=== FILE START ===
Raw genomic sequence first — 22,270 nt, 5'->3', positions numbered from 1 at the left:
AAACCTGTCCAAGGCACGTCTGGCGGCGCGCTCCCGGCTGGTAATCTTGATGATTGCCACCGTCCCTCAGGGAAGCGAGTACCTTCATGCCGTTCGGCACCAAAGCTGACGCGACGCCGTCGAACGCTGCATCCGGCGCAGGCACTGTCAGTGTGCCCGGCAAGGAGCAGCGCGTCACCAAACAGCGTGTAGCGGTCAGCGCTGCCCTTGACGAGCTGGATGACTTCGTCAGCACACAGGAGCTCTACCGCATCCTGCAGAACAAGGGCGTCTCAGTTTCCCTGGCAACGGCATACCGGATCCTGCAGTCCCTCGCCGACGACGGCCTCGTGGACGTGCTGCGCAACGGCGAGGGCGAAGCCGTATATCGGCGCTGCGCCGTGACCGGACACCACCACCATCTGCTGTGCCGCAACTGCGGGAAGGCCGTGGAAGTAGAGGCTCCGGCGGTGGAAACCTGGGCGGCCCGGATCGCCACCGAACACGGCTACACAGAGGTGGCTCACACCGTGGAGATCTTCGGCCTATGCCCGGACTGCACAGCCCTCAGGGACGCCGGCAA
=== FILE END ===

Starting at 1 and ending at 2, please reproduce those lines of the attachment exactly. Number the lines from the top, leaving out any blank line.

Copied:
Raw genomic sequence first — 22,270 nt, 5'->3', positions numbered from 1 at the left:
AAACCTGTCCAAGGCACGTCTGGCGGCGCGCTCCCGGCTGGTAATCTTGATGATTGCCACCGTCCCTCAGGGAAGCGAGTACCTTCATGCCGTTCGGCACCAAAGCTGACGCGACGCCGTCGAACGCTGCATCCGGCGCAGGCACTGTCAGTGTGCCCGGCAAGGAGCAGCGCGTCACCAAACAGCGTGTAGCGGTCAGCGCTGCCCTTGACGAGCTGGATGACTTCGTCAGCACACAGGAGCTCTACCGCATCCTGCAGAACAAGGGCGTCTCAGTTTCCCTGGCAACGGCATACCGGATCCTGCAGTCCCTCGCCGACGACGGCCTCGTGGACGTGCTGCGCAACGGCGAGGGCGAAGCCGTATATCGGCGCTGCGCCGTGACCGGACACCACCACCATCTGCTGTGCCGCAACTGCGGGAAGGCCGTGGAAGTAGAGGCTCCGGCGGTGGAAACCTGGGCGGCCCGGATCGCCACCGAACACGGCTACACAGAGGTGGCTCACACCGTGGAGATCTTCGGCCTATGCCCGGACTGCACAGCCCTCAGGGACGCCGGCAA